APRIL 27, 1951
GENEVA, Thursday—The delegate from Russia took a long while the other day to explain to the Human Rights Commission, meeting here, that in the view of the Soviet government every article that they agreed to in the Covenant of Human Rights should be fully guaranteed so each article should carry the obligation of the state to see that any given right was actually granted. It is fairly evident to all of us, of course, that a granting of these rights must be achieved by the action of nations themselves. But if no international machinery is to be set up to which an appeal can be made by any state that feels another state is not living up to its agreement under the convenant, a tremendous loophole is created. The recalcitrant nation would merely have to point out that in its country certain laws exist that must be respected and that it considers an infringement and an excursion into internal affairs any action by an international body that so much as listens to complaints against it. Such a nation might insist that it will not submit to this infringement of its sovereignity.
The Soviet Union put forth a resolution covering its attitude on this and it was voted down. So, it is evident that the other countries think some machinery for international review is necessary.
The next point to be decided is whether this machinery should be encompassed within the covenant or whether all of it should be in a separate document.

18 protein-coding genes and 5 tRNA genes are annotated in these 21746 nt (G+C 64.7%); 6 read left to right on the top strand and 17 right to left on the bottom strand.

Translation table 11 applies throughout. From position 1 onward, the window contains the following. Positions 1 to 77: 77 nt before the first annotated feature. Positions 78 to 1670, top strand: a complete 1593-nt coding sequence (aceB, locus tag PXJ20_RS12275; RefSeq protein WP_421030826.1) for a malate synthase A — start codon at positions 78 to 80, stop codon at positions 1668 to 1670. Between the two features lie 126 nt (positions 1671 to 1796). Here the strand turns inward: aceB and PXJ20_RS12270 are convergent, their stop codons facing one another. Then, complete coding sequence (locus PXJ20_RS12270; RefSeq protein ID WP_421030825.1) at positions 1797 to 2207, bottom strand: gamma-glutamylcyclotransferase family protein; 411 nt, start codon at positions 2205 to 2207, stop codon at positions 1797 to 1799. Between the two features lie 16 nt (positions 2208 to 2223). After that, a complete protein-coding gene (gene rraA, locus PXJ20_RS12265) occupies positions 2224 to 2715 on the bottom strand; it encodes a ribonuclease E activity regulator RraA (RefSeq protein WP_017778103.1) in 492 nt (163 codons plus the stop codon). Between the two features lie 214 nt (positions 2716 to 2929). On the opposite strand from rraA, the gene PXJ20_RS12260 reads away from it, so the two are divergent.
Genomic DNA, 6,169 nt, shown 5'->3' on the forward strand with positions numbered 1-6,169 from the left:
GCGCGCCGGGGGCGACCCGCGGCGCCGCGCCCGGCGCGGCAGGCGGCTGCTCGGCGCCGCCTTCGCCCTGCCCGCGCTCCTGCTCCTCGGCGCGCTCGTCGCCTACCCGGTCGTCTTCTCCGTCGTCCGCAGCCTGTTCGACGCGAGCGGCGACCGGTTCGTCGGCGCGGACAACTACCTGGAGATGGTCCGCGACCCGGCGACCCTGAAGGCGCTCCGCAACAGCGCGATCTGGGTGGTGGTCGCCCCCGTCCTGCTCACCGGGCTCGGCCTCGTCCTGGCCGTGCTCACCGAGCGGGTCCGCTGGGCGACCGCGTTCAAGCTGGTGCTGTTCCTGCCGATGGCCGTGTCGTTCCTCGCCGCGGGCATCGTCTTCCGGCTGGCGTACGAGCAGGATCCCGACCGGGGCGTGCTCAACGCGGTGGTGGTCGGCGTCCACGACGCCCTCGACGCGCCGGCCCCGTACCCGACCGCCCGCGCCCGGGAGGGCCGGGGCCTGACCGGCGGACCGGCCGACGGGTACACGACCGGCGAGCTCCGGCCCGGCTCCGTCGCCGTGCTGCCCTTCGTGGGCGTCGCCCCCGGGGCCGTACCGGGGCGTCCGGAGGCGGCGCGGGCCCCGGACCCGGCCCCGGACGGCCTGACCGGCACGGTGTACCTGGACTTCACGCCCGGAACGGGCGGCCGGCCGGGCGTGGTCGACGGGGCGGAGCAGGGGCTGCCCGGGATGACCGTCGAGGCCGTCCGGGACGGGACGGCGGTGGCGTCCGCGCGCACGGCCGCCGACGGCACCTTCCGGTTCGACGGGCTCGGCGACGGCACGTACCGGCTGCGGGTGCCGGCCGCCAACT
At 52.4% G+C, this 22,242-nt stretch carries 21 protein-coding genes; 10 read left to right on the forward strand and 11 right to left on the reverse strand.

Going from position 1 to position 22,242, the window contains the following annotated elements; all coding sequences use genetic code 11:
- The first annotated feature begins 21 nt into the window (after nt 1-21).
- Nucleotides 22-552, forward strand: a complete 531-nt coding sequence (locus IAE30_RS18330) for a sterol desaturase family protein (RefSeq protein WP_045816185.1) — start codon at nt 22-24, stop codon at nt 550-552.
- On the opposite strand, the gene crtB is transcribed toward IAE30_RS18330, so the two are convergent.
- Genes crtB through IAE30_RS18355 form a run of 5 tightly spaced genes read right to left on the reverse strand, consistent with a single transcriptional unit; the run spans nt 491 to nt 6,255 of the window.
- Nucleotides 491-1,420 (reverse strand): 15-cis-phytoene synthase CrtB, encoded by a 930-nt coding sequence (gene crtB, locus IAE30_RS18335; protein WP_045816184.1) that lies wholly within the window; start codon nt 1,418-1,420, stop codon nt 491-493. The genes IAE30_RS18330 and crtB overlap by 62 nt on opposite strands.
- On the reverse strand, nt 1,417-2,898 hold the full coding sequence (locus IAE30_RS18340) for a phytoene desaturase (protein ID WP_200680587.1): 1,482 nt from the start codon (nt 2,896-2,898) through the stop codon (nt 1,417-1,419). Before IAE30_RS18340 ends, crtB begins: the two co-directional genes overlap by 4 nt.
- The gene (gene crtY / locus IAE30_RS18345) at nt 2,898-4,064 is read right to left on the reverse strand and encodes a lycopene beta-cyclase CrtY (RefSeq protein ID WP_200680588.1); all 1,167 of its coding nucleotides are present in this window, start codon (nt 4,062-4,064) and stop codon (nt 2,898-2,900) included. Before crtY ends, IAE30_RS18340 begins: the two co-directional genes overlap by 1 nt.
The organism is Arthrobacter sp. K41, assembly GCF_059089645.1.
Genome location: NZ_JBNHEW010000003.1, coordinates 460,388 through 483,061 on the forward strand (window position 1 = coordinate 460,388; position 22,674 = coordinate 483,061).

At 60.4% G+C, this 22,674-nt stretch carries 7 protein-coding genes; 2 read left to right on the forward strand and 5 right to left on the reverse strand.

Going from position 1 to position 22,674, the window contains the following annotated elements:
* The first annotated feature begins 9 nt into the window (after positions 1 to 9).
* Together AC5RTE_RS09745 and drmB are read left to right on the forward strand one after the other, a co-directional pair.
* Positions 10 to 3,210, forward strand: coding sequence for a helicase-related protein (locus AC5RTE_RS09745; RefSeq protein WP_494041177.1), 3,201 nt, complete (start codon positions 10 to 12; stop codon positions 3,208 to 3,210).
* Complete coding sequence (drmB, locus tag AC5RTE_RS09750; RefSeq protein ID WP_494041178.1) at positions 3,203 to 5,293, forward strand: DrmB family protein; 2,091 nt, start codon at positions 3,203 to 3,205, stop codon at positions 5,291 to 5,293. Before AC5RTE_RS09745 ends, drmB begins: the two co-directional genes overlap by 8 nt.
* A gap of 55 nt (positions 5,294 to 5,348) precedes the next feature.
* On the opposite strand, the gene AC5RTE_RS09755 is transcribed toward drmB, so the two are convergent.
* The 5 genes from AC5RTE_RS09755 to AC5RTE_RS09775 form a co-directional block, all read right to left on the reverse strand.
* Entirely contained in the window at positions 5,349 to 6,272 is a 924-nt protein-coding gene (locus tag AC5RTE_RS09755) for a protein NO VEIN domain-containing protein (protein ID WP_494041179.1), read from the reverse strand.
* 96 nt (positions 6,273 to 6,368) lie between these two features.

The Yugoslavs propose that whatever international control there is should be in a separate document which nations can accept or not as they see fit. They even say that you might make the acceptance of the covenant conditional on also accepting this separate document if that is the desire.
Some of us would like to see the machinery for state-to-state complaint put in the covenant to cover the first 18 articles of the document. And we are open to discussion as to whether the other articles should have machinery for enforcement in a separate covenant or attached to the particular articles they cover.
The delegate from India has come out with an entirely new idea. He suggests that no enforcement should be put in the covenant, but that it should be in a separate document and every member of the United Nations should accept it. Of course, this would be perfect if every member also accepted the covenant. But that can hardly be hoped for. And a universal acceptance of enforcement when you have not accepted the documents themselves that are to be enforced seems a trifle confusing.
One very evident fact is now emerging. That is that we must vote our way out of our difficulties. And I hope that we have reached a point where the commission as a whole is willing to do so. On Thursday morning we sat down to discuss in a closed session with the specialized agencies their recommendations on economic and social rights.
One very encouraging thing seems to be the number of really earnest, hard-working young people who are serving in various U.N. capacities. I find a number of people here about the age of my son, Franklin Jr., and one night this week I had the pleasure of dining with some of these young folks. While they may be far from their homes and somewhat cut off from the activities of the world as whole, they are living very happy, useful lives in this city where representatives of so many different nations work together in the U.N.